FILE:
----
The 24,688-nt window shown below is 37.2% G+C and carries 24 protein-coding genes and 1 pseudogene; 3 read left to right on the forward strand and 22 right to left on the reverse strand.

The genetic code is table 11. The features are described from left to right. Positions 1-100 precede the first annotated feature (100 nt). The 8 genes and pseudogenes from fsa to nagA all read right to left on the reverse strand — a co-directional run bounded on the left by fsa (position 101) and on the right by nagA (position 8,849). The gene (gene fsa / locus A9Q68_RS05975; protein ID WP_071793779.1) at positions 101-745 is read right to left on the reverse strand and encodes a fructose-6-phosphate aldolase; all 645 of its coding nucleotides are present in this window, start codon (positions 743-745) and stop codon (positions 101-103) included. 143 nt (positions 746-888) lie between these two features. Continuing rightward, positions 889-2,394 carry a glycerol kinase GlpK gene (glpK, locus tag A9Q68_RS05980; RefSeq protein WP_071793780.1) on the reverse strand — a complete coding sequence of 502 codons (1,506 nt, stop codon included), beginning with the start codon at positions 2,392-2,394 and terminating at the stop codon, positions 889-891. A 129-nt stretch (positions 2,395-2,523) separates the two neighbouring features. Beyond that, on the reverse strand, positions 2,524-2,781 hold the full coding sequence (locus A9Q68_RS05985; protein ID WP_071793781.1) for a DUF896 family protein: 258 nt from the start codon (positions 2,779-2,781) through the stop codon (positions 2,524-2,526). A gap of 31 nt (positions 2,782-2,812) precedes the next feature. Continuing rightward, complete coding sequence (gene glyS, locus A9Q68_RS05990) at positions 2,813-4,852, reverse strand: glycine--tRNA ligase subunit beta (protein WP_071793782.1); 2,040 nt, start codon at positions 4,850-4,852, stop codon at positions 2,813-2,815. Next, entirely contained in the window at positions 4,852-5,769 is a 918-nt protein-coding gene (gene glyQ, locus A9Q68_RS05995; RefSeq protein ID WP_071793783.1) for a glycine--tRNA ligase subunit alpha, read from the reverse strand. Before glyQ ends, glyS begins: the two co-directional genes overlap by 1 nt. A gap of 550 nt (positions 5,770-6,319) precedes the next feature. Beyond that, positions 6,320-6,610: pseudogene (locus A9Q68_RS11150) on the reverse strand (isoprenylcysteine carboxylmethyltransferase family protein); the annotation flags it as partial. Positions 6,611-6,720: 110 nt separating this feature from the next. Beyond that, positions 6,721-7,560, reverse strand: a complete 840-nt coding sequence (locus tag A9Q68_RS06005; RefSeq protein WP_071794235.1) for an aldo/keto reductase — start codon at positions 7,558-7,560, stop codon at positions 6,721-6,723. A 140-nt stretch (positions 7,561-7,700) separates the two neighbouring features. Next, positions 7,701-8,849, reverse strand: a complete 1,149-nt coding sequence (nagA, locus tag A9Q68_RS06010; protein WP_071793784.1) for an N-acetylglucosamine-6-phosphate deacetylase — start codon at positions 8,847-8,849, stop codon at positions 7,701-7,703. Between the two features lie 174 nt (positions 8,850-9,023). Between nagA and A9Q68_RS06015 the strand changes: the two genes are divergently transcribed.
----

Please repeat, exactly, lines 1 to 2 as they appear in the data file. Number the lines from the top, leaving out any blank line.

The 24,688-nt window shown below is 37.2% G+C and carries 24 protein-coding genes and 1 pseudogene; 3 read left to right on the forward strand and 22 right to left on the reverse strand.

The genetic code is table 11. The features are described from left to right. Positions 1-100 precede the first annotated feature (100 nt). The 8 genes and pseudogenes from fsa to nagA all read right to left on the reverse strand — a co-directional run bounded on the left by fsa (position 101) and on the right by nagA (position 8,849). The gene (gene fsa / locus A9Q68_RS05975; protein ID WP_071793779.1) at positions 101-745 is read right to left on the reverse strand and encodes a fructose-6-phosphate aldolase; all 645 of its coding nucleotides are present in this window, start codon (positions 743-745) and stop codon (positions 101-103) included. 143 nt (positions 746-888) lie between these two features. Continuing rightward, positions 889-2,394 carry a glycerol kinase GlpK gene (glpK, locus tag A9Q68_RS05980; RefSeq protein WP_071793780.1) on the reverse strand — a complete coding sequence of 502 codons (1,506 nt, stop codon included), beginning with the start codon at positions 2,392-2,394 and terminating at the stop codon, positions 889-891. A 129-nt stretch (positions 2,395-2,523) separates the two neighbouring features. Beyond that, on the reverse strand, positions 2,524-2,781 hold the full coding sequence (locus A9Q68_RS05985; protein ID WP_071793781.1) for a DUF896 family protein: 258 nt from the start codon (positions 2,779-2,781) through the stop codon (positions 2,524-2,526). A gap of 31 nt (positions 2,782-2,812) precedes the next feature. Continuing rightward, complete coding sequence (gene glyS, locus A9Q68_RS05990) at positions 2,813-4,852, reverse strand: glycine--tRNA ligase subunit beta (protein WP_071793782.1); 2,040 nt, start codon at positions 4,850-4,852, stop codon at positions 2,813-2,815. Next, entirely contained in the window at positions 4,852-5,769 is a 918-nt protein-coding gene (gene glyQ, locus A9Q68_RS05995; RefSeq protein ID WP_071793783.1) for a glycine--tRNA ligase subunit alpha, read from the reverse strand. Before glyQ ends, glyS begins: the two co-directional genes overlap by 1 nt. A gap of 550 nt (positions 5,770-6,319) precedes the next feature. Beyond that, positions 6,320-6,610: pseudogene (locus A9Q68_RS11150) on the reverse strand (isoprenylcysteine carboxylmethyltransferase family protein); the annotation flags it as partial. Positions 6,611-6,720: 110 nt separating this feature from the next. Beyond that, positions 6,721-7,560, reverse strand: a complete 840-nt coding sequence (locus tag A9Q68_RS06005; RefSeq protein WP_071794235.1) for an aldo/keto reductase — start codon at positions 7,558-7,560, stop codon at positions 6,721-6,723. A 140-nt stretch (positions 7,561-7,700) separates the two neighbouring features. Next, positions 7,701-8,849, reverse strand: a complete 1,149-nt coding sequence (nagA, locus tag A9Q68_RS06010; protein WP_071793784.1) for an N-acetylglucosamine-6-phosphate deacetylase — start codon at positions 8,847-8,849, stop codon at positions 7,701-7,703. Between the two features lie 174 nt (positions 8,850-9,023). Between nagA and A9Q68_RS06015 the strand changes: the two genes are divergently transcribed.